>> Ian Hislop – for his work as editor of Private Eye and appearances on Have I Got News For You;
>> Joanna Lumley – for her campaigning on behalf of the Gurkhas;
>> Joseph Stiglitz – for his prescient critiques of the management of globalization, and “free market fundamentalists”;
>> Margo Macdonald MSP – for her campaign to legalise assisted suicide in Scotland;
>> The Atheist Bus Campaign (Ariane Sherine) – for launching the first ever atheist advertising campaign in the UK.

Political Broadcaster / Journalist of the Year

>> Andrew Rawnsley (The Guardian);
>> Evan Davies (The Today Programme, BBC Radio 4);
>> Keith Olbermann (MSNBC);
>> Nicky Campbell & Shelagh Fogarty (BBC Radio 5 Live);
>> Robert Peston (BBC);
>> Simon Mayo (BBC Radio 5 Live).

Political Radio / TV Programme of the Year

>> Any Questions? (BBC Radio 4);
>> Newsnight (BBC2);
>> Saturday Night Live – for Tina Fey’s impressions of Sarah Palin (NBC);
>> The Daily Politics (BBC2);
>> The Daily Show with Jon Stewart (Comedy Central);
>> This Week (BBC1).

Defining Political Moment of the Year

>> Alistair Darling’s Pre-Budget Report;
>> Gordon Brown for his “we not only saved the world…” gaffe;
>> Hazel Blears’ launch of the Sustainable Communities Act;
>> The collapse and subsequent nationalisation/recapitalisation of the banks in the USA and UK;
>> The election of Barack Obama as President of the USA.

To vote in the LDV 2008 Awards click here.

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No comments

I voted for Fiona, though as it was my campaign, that was perhaps a trifle dishonest.

by Martin Land on December 24, 2008 at 2:45 pm. Reply #

Thanks for this Stephen and collective and a very happy holiday to you.

I have voted but I would also like to register my strong disapproval for:

Boris Johnson who I think is an insult to all competant public servants.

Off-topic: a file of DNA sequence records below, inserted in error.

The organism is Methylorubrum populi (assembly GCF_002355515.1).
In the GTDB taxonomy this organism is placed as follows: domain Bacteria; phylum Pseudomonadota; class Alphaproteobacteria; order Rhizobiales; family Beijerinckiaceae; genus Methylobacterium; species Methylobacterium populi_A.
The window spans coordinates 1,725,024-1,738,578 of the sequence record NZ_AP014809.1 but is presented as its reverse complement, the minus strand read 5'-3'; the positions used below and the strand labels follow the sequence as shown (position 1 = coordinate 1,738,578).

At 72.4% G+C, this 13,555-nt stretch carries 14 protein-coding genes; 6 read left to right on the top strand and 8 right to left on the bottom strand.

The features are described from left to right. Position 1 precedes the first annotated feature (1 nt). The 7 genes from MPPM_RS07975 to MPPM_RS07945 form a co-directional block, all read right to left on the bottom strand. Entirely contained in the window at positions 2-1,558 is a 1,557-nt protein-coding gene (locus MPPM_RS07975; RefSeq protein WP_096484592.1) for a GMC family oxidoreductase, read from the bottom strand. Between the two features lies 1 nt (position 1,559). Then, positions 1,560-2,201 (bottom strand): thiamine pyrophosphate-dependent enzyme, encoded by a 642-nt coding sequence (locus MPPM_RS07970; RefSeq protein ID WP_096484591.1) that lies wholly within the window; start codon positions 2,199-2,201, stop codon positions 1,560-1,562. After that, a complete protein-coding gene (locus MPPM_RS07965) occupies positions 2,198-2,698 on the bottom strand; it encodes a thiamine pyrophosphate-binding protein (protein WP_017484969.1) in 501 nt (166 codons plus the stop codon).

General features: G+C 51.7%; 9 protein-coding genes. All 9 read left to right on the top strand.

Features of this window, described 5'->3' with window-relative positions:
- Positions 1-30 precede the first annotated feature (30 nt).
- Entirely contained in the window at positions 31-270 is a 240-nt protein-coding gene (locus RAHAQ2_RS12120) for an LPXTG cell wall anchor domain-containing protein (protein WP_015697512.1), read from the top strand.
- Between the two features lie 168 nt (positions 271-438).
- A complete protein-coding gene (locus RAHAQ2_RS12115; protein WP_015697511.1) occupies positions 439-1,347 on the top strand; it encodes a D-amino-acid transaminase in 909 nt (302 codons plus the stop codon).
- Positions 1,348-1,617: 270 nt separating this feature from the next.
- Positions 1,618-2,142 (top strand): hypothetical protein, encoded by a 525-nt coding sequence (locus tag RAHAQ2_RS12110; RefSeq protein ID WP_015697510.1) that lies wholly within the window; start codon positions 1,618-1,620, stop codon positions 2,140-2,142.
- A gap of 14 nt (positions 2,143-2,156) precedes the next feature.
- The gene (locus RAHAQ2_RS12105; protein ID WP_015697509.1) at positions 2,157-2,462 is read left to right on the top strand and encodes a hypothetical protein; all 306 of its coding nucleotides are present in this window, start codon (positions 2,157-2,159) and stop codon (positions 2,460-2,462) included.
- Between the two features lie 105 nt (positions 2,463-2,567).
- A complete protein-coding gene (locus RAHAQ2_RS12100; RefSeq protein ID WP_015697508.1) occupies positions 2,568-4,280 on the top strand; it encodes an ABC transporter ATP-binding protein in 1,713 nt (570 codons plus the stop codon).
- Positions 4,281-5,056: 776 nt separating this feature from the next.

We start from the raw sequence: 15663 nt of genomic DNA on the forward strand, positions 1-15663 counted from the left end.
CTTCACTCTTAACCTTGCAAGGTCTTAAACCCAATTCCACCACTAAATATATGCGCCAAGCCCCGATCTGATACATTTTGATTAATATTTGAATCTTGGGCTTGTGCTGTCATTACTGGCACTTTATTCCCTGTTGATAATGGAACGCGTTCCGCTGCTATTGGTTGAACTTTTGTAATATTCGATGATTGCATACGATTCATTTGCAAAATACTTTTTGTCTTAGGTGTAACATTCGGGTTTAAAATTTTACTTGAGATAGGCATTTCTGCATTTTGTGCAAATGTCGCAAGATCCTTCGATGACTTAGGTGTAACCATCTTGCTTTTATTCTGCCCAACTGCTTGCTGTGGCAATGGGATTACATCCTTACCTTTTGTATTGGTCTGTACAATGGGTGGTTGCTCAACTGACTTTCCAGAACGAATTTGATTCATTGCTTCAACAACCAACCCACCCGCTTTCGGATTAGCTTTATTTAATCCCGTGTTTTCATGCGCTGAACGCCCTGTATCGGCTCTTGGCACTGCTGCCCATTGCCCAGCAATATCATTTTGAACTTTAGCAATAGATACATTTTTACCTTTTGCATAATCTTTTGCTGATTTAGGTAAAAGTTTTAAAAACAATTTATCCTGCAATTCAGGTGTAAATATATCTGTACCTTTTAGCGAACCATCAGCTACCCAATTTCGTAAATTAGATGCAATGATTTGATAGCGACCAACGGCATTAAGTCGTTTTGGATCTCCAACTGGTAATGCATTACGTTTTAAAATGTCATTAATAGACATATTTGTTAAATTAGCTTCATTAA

Robert Peston who needlessly over-dramticises events with his ludicrous facial expressions, waving hands, dramatic pauses etc. The man is a drama Queen and I blame him for the entire world recession (well perhaps not that last bit)…

by Paul Walter on December 24, 2008 at 2:59 pm. Reply #

The choice of the shortlist says a lot about the LDV collective.

As does the use of the word collective!

by Tom Papworth on December 24, 2008 at 4:17 pm. Reply #

But Lynne Featherstone, FFS? I know Coleman is a tit, but essentially he summed up her and her public perception very well – she comes across as vacuous to the point of stupidity.

by Anonymous on December 24, 2008 at 4:57 pm. Reply #

That was a very mature comment. Perhaps you could criticise her record instead of her (subjective) public perception.

by Thomas on December 24, 2008 at 5:21 pm. Reply #

Tom Papworth, if this party isn’t right-wing enough for you you could always leave it. I believe there is a party just for libertarians now.

by Anonymous on December 24, 2008 at 6:17 pm. Reply #

It wasn’t the Lib Dem Media Office that made the call to publicise the 250,000 phone calls, it was just their job to publicise it – you could argue in that case they did a good job!

by expriest on December 26, 2008 at 12:01 pm. Reply #

expriest is right – technically – it was one Gavin Grant…

by Gareth on December 27, 2008 at 9:01 am. Reply #